- Inslee declares Saturday, Nov. 28 ‘Small Business Saturday’ | National Federatio...
- Council approves Executive’s proposal to invest $28 million in 100 regional cult...
- AG recovers $426K from Millennium Health for illegal kickback scheme | Attorney...
- Enumclaw tackles unpaid court fines with new collection agency
- About Us
- Local Savings
- Green Editions
- Legal Notices
- Weekly Ads
Connect with Us
U.S. should not be more like France | Don Brunell
President Obama thinks the United States should be more like France. He made the comment recently while pushing for mandatory paid family leave. “France has worked this out, why can’t we?”
Really! Look a little deeper and let’s see if the French have worked it out.
France requires employers to provide an array of benefits, including a $13/hr. minimum wage, four months of maternity leave, two weeks of paternity leave, a 35-hour work week, subsidized lunches, subsidized transit passes, subsidized health care and generous vacation time—like one month a year. In some cases, companies are required by their union contracts to pay 13 months of salary for 12 month’s work.
But there’s a catch. To get that pay and benefits, you must have a job. And in France, that can be a problem.
France’s unemployment rate has been above 9 percent for 18 years. Currently, it’s 10.1 percent – 23 percent for young people. One-third of those have been jobless for more than a year. France’s anemic job market isn’t surprising when you consider the economy has averaged a pathetic 0.8 percent annual growth rate over the last five years.
But that’s not all.
According to Numbeo.com, a global database of reported consumer prices, high prices in France make it hard to make ends meet. The average resident has almost 45 percent less local purchasing power than U.S. consumers. Grocery prices are 17 percent higher, restaurant prices are almost 34 percent higher, a gallon of gas costs nearly $8, and consumer prices including rent are 18 percent higher.
The truth is worker benefits are not free. They cost money and someone has to pay. Initially, the employer foots the bill, but those costs must be offset through higher prices or fewer jobs.
Too many American politicians today lack an understanding of this basic law of economics which isn’t going to change. Perhaps, it is because they have never run a business, never had to make payroll,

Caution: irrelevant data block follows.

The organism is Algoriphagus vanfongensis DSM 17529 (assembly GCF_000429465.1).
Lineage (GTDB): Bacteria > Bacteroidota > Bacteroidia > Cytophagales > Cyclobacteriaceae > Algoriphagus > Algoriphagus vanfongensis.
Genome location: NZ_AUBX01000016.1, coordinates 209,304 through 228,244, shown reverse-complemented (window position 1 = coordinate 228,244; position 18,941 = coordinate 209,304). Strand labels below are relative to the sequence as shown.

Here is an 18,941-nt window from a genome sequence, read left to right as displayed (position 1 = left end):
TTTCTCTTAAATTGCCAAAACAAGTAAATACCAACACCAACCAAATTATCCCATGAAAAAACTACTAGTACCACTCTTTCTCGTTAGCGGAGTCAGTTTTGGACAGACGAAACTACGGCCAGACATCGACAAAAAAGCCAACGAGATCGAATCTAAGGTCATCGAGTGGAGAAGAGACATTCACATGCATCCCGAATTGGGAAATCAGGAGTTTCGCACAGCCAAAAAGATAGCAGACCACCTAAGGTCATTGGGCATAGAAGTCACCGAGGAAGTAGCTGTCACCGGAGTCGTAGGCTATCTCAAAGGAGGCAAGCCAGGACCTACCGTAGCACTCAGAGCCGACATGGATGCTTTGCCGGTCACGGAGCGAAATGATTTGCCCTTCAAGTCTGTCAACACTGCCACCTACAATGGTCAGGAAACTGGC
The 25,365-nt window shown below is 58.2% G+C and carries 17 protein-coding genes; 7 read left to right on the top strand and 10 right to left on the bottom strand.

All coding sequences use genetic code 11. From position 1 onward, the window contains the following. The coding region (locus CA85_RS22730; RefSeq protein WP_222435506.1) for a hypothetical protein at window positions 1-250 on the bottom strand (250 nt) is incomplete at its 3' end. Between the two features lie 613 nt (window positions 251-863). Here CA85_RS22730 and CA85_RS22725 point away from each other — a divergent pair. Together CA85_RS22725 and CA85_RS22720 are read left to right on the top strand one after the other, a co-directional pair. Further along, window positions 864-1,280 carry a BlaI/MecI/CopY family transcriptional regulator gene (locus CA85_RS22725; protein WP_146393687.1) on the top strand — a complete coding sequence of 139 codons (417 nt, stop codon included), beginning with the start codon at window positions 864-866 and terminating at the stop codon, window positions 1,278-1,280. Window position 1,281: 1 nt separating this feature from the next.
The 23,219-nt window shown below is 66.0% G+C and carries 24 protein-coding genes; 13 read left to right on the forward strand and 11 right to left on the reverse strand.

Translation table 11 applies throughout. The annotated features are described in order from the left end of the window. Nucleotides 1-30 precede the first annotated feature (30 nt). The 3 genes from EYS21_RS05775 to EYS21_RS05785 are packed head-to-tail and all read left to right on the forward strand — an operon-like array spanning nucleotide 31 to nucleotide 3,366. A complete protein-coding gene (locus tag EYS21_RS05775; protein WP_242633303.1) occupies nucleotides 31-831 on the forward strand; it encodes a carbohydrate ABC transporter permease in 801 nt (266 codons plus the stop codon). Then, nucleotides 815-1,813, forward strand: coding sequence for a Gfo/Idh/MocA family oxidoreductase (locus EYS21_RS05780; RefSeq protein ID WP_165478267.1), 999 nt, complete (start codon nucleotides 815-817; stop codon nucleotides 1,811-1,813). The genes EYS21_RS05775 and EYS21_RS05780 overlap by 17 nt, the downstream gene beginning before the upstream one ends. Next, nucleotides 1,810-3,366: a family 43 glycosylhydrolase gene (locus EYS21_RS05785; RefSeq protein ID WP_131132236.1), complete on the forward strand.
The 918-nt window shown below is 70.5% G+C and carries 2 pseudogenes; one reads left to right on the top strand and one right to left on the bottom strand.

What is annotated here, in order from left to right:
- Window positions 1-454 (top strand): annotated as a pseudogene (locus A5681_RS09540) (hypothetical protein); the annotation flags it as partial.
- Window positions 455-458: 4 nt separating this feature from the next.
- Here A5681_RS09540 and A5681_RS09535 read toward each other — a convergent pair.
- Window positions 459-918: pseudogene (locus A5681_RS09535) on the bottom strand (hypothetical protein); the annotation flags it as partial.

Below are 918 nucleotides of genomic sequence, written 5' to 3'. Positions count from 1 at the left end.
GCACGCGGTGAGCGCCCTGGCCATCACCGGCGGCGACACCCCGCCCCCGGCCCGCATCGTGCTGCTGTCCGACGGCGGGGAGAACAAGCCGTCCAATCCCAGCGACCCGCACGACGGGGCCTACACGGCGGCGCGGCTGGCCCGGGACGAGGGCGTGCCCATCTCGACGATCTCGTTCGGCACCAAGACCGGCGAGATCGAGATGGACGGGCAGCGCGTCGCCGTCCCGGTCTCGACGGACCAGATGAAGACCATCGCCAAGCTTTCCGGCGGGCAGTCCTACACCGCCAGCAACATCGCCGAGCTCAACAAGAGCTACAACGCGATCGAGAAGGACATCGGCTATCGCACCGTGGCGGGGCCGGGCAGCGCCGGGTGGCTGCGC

That lack of understanding is why America is mired in the worst economic “recovery” since the Great Depression. Our moribund economy, shackled by a growing roster of costly government regulations and expanded federal entitlements is now in the fifth year of a non-recovery.
Five years after the end of the recession, the U.S. has still not regained the jobs it lost, when you factor in population growth. The Commerce Department reports that in May, just over 2 million workers found jobs, but 2.3 million left the labor force. That’s the 48th time in the past 49 months that jobseekers were more likely to quit looking than to find work.
Hopefully, President Obama will realize that heaping more costs onto the backs of struggling employers will only make matters worse.
It’s something Governor Inslee should keep in mind, as well.
According to the Washington Department of Employment Security, in May 75 percent of the counties in our state had unemployment rates above the national average.
Nevertheless, Gov. Inslee has signaled his support for a veritable smorgasbord of expensive programs, including raising the minimum wage, pay raises for public employees, new water quality regulations that could costs billions with no appreciable environmental benefit, and a climate change agenda that could increase construction costs and send energy prices skyrocketing.
This is not the time to pile more costs on struggling families, employers and taxpayers. As we see in France, when the government burdens employers and families with added costs, everyone pays – in higher prices, lost jobs and a weakened economy.
As leaders in both Washingtons seek a cure for our ailing economy, they should remember the doctors’ Hippocratic Oath: “First, do no harm.”
Don C. Brunell is a business analyst, writer and columnist. He recently retired as president of the Association of Washington Business, the state’s oldest and largest business organization, and now lives in Vancouver. He can be contacted at theBrunells@msn.com.